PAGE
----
Our guest contributor this week is Pat Barch, the Hoffman Estates Historian.  This column originally appeared in the October 2013 issue of the Hoffman Estates Citizen, the village’s newsletter.  The column appears here, courtesy of the Village of Hoffman Estates.

What did you have in your homes when you first moved into Hoffman Estates?  I began thinking about what has changed in my home over the years since I moved here in 1965.  If you moved in at about that time or earlier, you probably had the same, now obsolete, items that I had.

clotheslineIt’s amazing to me to remember that I actually had a Hoover washing machine with a spin basket that I moved to Hoffman Estates from my apartment in Chicago.  There was only the clothes line out in the yard to hang the clothes, no dryer yet.  In the winter I had clothes lines in the laundry room.  That was the last winter I did that, I got a new washer and dryer the next spring. I still love to hang out the sheets and bedding on the clothesline that I’ve never given up.

refrigeratorThe homes back then didn’t come with a dishwasher, or stainless steel appliances.  We did without a dishwasher for many years.  I just relied on the kids and my husband for that chore.  The old extra refrigerator in the laundry room was a Kelvinator Shelvadoor dating back to the 1950s.  It was great for watermelon in the summer and large birthday cakes that never fit in my frig upstairs.  It needed to be defrosted, which was a messy job.   Since we got that old frig from my mother-in-law, I always asked her to defrost it when she came to visit. She never seemed to mind doing it.  Looking back, maybe she did but never said anything to me….  We finally put it out at the curb and it was still running just fine.  We never had a repair man out to fix it either.

rotary phoneOur phone hung on the kitchen wall and it had a rotary dial.  It was too costly to have phones in other rooms.  There was something like a pencil with a round ball on the end so you could use it to dial a number and not break your long finger nails. That phone still hangs there, but it has push buttons now.  As the Village grew, our phone number changed several times.  The numbers had a name first and then the 5 additional numbers to dial.  Ours was Lakeview others were Lawrence or Twinbrook and eventually we used just the numbers. Many of our phone numbers changed once the telephone exchange building opened in the mid 60s on Jones Rd.  For the original owners in Hoffman Estates, the phone book only shows 4 numbers for their phones.  As the numbers got longer and longer, it wasn’t a problem to remember them because with our new cell phones, we just added them into our list of favorites.  Does anyone memorize a phone number anymore?

Did you have an electric percolator in your kitchen?  The younger crowd is wondering what it is.  It made wonderful coffee and kept it hot until the pot was empty.  Mine is long gone but many still like to make coffee this way.  I like my K-cups now.percolator

And then there’s the television, now known as the TV or the digital flat screen.  We had one small screen black and white set in the living room.  It was heavy and needed a rabbit ear antenna on top of the TV or a large antenna outside on the roof.  I remember adding an old metal coat hanger to the rabbit ear antenna to try and get better reception.  Finally my husband got up on the roof and installed the one that gave us better reception.  We only had channel 2,5,7 and 9 and they were free.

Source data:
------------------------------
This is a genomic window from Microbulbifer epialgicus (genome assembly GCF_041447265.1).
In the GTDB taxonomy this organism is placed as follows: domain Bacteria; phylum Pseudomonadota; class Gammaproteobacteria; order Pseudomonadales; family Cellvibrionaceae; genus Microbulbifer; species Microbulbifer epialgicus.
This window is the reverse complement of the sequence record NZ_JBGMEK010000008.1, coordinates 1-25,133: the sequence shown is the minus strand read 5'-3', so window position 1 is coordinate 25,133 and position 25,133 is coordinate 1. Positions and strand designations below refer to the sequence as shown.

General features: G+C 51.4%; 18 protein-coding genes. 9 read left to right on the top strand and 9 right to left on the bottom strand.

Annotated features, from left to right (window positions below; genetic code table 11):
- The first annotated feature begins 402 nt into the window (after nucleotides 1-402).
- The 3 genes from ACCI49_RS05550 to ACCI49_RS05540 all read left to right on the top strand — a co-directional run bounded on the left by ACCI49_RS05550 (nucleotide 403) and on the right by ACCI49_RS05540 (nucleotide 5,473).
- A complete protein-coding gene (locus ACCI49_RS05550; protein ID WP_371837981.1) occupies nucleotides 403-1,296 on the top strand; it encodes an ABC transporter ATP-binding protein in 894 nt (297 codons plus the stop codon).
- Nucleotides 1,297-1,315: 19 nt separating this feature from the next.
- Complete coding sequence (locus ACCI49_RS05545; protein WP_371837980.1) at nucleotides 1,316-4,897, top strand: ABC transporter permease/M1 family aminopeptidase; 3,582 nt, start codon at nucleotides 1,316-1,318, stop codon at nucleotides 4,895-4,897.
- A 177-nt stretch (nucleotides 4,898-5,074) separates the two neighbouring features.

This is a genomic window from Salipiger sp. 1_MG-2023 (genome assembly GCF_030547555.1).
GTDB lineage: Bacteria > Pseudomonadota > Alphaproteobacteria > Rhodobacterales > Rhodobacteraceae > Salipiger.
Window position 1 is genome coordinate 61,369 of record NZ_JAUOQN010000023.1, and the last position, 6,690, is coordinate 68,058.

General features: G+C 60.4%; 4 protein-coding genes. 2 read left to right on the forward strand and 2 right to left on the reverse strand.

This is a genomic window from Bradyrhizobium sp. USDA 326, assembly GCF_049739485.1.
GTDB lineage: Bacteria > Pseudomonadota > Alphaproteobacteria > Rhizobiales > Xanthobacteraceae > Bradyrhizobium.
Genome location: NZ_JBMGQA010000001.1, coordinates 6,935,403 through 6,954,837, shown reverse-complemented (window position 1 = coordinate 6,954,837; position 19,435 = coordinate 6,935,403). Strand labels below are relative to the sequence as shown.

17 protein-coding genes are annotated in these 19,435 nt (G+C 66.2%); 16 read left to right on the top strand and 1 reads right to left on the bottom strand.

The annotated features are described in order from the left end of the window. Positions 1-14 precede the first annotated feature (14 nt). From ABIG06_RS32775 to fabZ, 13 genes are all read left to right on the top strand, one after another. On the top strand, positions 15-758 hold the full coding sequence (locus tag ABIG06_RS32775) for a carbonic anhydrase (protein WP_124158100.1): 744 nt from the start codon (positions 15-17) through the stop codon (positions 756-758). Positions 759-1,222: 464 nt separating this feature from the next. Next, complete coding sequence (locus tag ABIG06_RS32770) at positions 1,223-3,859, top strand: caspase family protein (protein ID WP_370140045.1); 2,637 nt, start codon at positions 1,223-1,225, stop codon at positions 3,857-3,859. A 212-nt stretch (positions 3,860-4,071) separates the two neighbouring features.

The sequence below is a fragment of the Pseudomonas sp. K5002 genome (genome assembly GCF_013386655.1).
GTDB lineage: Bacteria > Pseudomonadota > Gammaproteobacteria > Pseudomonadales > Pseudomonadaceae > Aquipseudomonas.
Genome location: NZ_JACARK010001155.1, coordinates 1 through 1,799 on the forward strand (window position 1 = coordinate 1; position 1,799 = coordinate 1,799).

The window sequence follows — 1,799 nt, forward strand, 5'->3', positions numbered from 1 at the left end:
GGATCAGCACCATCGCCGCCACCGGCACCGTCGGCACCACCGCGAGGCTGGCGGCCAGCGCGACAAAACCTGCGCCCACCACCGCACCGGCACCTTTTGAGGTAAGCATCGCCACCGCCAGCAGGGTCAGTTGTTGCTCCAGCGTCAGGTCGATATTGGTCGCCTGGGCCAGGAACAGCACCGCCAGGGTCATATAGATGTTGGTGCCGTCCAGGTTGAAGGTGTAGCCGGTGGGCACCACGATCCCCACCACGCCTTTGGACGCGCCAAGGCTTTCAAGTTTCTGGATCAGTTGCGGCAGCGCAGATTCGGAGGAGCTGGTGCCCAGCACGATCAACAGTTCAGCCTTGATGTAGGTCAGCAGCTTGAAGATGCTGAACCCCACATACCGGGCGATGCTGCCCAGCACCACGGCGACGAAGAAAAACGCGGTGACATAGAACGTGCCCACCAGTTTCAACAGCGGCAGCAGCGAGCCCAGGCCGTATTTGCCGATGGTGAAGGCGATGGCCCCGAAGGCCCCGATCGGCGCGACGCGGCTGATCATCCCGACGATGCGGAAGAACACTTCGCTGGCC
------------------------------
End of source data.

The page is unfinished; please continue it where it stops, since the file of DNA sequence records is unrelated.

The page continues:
Times have certainly changed.  I hope you had fun remembering as I have.

Pat Barch
Hoffman Estates Village Historian

4 Responses to “A HOFFMAN ESTATES HOME FROM 1965”

  1. David Olson Says:

    You probably also got Channel 11, WTTW along with the other four TV stations. It was pretty exciting when Channel 12, WFLD, came along, As for phone, our number was TWinbrook 4-3684, when we finally got a private number. We had a party line before that which may have been just the 4 digit number (presumably it was 3684). As a kid I remember being startled picking up the phone and hearing people talking on “our” line.

  2. Daniel B. Sedory Says:

    Yep… B&W TV was in the living room, our phone was stuck to the wall in the kitchen (I vaguely remember being told it was a party line when we first moved in, in 1960) and thank you for the color picture of the clothes line out back… I’d forgotten about that. It was a permanent fixture just like pictured above. Now imagine, how did Mom dry our clothes in the winter?!

    • Daniel B. Sedory Says:

      Having had some time to think back… I now remember seeing some clothes hanging in the garage when it rained or was too cold outside. As soon as Dad could afford one, Mom finally got a gas dryer machine though.

  3. George H Says:

    It’s funny because I come from a background of doing computer repair in the area and I see all kinds of technology walk through the door from the last generation particularly in Hoffman Estates. Often times a lot of these things can’t be fixed or are cost effective enough to replace that repairs can’t be justified. We’re not talking about iPads or iPhones or course but more like old VCR sets and televisions or telephones. What a beautiful article though, I would have loved to see what Hoffman Estates looked like in 1965. Thanks for sharing.

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